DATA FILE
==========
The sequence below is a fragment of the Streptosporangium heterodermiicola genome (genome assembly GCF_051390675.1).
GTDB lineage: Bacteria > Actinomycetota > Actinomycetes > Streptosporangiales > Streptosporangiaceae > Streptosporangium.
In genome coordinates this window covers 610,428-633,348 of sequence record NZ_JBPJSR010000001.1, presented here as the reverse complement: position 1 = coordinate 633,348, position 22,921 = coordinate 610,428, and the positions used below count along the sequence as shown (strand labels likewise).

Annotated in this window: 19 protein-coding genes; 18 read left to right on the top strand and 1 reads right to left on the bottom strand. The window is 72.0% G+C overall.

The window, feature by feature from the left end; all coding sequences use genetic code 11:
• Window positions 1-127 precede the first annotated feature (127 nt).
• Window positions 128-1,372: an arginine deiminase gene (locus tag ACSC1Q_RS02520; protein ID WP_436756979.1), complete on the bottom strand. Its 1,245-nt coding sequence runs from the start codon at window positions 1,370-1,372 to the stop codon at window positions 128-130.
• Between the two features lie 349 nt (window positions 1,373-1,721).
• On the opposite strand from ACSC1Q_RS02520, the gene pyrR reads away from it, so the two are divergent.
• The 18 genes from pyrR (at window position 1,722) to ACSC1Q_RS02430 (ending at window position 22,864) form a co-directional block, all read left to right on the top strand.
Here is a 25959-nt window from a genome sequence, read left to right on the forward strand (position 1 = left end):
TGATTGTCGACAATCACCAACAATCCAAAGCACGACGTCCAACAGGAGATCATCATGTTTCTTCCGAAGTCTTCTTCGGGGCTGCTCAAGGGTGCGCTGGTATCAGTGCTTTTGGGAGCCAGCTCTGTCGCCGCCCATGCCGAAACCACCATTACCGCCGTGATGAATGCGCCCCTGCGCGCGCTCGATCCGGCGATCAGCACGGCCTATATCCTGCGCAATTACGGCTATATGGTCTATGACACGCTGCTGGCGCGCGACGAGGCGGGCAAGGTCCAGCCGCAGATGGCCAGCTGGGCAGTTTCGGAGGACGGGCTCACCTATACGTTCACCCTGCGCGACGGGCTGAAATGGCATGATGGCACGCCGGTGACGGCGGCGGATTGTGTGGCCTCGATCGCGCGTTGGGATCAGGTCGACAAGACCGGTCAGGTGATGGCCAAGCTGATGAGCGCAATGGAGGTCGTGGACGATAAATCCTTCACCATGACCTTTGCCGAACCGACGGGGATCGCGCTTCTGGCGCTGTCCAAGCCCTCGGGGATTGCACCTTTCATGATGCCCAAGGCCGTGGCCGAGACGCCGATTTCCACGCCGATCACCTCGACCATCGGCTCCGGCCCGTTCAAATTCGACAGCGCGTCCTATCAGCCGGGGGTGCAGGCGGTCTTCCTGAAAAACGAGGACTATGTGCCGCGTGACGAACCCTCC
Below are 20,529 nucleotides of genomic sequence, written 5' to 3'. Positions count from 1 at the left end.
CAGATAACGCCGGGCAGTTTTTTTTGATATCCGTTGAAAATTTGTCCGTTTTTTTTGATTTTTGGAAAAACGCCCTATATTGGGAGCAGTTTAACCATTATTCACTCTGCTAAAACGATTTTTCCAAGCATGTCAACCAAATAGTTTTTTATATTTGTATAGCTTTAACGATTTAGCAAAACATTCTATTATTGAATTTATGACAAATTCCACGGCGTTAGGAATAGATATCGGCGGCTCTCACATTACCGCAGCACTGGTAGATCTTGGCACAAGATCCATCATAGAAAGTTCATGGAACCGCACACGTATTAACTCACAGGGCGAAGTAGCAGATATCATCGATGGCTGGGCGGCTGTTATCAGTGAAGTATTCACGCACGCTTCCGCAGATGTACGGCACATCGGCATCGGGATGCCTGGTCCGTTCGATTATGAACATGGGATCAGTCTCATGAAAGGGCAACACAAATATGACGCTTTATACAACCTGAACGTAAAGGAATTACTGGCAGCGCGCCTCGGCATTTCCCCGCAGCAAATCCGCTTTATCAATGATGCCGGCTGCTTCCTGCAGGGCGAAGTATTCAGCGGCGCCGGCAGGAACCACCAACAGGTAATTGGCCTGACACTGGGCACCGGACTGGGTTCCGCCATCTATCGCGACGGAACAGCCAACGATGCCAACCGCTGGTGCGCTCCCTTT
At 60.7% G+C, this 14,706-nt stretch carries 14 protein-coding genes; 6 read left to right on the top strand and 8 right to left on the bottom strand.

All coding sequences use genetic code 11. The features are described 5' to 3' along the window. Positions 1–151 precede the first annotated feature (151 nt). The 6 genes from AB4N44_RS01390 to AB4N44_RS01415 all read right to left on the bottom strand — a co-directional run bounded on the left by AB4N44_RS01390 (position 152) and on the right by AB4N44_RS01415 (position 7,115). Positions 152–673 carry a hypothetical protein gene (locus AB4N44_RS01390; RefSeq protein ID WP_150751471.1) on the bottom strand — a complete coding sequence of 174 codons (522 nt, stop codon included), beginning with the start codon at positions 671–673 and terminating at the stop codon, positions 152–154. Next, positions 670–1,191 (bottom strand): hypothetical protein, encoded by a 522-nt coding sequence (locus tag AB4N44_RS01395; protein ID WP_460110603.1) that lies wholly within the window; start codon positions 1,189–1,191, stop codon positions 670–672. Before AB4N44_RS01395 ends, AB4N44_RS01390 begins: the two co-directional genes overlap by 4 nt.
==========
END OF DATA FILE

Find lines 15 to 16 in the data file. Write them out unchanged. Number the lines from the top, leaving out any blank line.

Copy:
At 60.7% G+C, this 14,706-nt stretch carries 14 protein-coding genes; 6 read left to right on the top strand and 8 right to left on the bottom strand.

All coding sequences use genetic code 11. The features are described 5' to 3' along the window. Positions 1–151 precede the first annotated feature (151 nt). The 6 genes from AB4N44_RS01390 to AB4N44_RS01415 all read right to left on the bottom strand — a co-directional run bounded on the left by AB4N44_RS01390 (position 152) and on the right by AB4N44_RS01415 (position 7,115). Positions 152–673 carry a hypothetical protein gene (locus AB4N44_RS01390; RefSeq protein ID WP_150751471.1) on the bottom strand — a complete coding sequence of 174 codons (522 nt, stop codon included), beginning with the start codon at positions 671–673 and terminating at the stop codon, positions 152–154. Next, positions 670–1,191 (bottom strand): hypothetical protein, encoded by a 522-nt coding sequence (locus tag AB4N44_RS01395; protein ID WP_460110603.1) that lies wholly within the window; start codon positions 1,189–1,191, stop codon positions 670–672. Before AB4N44_RS01395 ends, AB4N44_RS01390 begins: the two co-directional genes overlap by 4 nt.